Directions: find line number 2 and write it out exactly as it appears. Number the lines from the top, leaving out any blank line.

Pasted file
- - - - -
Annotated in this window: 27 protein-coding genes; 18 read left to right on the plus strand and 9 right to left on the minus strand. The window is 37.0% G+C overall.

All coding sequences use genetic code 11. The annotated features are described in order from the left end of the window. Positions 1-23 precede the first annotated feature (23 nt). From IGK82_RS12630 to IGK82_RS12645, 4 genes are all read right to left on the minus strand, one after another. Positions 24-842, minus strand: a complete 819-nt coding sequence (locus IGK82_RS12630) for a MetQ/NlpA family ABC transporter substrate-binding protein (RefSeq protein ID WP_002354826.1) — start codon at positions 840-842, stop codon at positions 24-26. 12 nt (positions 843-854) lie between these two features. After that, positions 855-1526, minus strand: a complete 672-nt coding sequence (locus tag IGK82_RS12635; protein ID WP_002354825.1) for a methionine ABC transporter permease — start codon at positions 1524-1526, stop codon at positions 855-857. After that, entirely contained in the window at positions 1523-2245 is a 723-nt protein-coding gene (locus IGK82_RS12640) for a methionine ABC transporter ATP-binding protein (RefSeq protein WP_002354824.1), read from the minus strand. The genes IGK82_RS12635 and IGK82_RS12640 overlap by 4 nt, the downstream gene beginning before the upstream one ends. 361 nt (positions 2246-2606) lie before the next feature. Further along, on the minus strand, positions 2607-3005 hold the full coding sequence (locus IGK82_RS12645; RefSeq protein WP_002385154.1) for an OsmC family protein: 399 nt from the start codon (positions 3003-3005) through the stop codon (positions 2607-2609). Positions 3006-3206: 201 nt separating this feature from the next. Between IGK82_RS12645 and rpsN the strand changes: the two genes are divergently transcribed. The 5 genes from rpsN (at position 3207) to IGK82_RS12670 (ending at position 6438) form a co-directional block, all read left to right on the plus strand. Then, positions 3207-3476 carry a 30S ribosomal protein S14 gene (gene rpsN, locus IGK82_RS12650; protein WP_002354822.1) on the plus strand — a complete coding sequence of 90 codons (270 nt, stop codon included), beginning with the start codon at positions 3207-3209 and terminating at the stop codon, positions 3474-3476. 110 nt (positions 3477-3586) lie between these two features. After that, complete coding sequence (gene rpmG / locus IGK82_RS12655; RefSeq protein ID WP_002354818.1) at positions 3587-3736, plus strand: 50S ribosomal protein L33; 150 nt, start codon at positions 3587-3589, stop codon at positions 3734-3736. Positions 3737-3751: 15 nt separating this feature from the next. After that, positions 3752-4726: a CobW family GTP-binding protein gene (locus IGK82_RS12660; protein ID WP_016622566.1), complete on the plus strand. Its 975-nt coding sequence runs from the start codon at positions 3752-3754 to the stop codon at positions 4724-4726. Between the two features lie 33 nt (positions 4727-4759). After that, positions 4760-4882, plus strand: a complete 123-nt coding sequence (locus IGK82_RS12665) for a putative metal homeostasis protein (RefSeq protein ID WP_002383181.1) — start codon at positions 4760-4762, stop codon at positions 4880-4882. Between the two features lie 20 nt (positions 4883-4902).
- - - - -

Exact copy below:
All coding sequences use genetic code 11. The annotated features are described in order from the left end of the window. Positions 1-23 precede the first annotated feature (23 nt). From IGK82_RS12630 to IGK82_RS12645, 4 genes are all read right to left on the minus strand, one after another. Positions 24-842, minus strand: a complete 819-nt coding sequence (locus IGK82_RS12630) for a MetQ/NlpA family ABC transporter substrate-binding protein (RefSeq protein ID WP_002354826.1) — start codon at positions 840-842, stop codon at positions 24-26. 12 nt (positions 843-854) lie between these two features. After that, positions 855-1526, minus strand: a complete 672-nt coding sequence (locus tag IGK82_RS12635; protein ID WP_002354825.1) for a methionine ABC transporter permease — start codon at positions 1524-1526, stop codon at positions 855-857. After that, entirely contained in the window at positions 1523-2245 is a 723-nt protein-coding gene (locus IGK82_RS12640) for a methionine ABC transporter ATP-binding protein (RefSeq protein WP_002354824.1), read from the minus strand. The genes IGK82_RS12635 and IGK82_RS12640 overlap by 4 nt, the downstream gene beginning before the upstream one ends. 361 nt (positions 2246-2606) lie before the next feature. Further along, on the minus strand, positions 2607-3005 hold the full coding sequence (locus IGK82_RS12645; RefSeq protein WP_002385154.1) for an OsmC family protein: 399 nt from the start codon (positions 3003-3005) through the stop codon (positions 2607-2609). Positions 3006-3206: 201 nt separating this feature from the next. Between IGK82_RS12645 and rpsN the strand changes: the two genes are divergently transcribed. The 5 genes from rpsN (at position 3207) to IGK82_RS12670 (ending at position 6438) form a co-directional block, all read left to right on the plus strand. Then, positions 3207-3476 carry a 30S ribosomal protein S14 gene (gene rpsN, locus IGK82_RS12650; protein WP_002354822.1) on the plus strand — a complete coding sequence of 90 codons (270 nt, stop codon included), beginning with the start codon at positions 3207-3209 and terminating at the stop codon, positions 3474-3476. 110 nt (positions 3477-3586) lie between these two features. After that, complete coding sequence (gene rpmG / locus IGK82_RS12655; RefSeq protein ID WP_002354818.1) at positions 3587-3736, plus strand: 50S ribosomal protein L33; 150 nt, start codon at positions 3587-3589, stop codon at positions 3734-3736. Positions 3737-3751: 15 nt separating this feature from the next. After that, positions 3752-4726: a CobW family GTP-binding protein gene (locus IGK82_RS12660; protein ID WP_016622566.1), complete on the plus strand. Its 975-nt coding sequence runs from the start codon at positions 3752-3754 to the stop codon at positions 4724-4726. Between the two features lie 33 nt (positions 4727-4759). After that, positions 4760-4882, plus strand: a complete 123-nt coding sequence (locus IGK82_RS12665) for a putative metal homeostasis protein (RefSeq protein ID WP_002383181.1) — start codon at positions 4760-4762, stop codon at positions 4880-4882. Between the two features lie 20 nt (positions 4883-4902).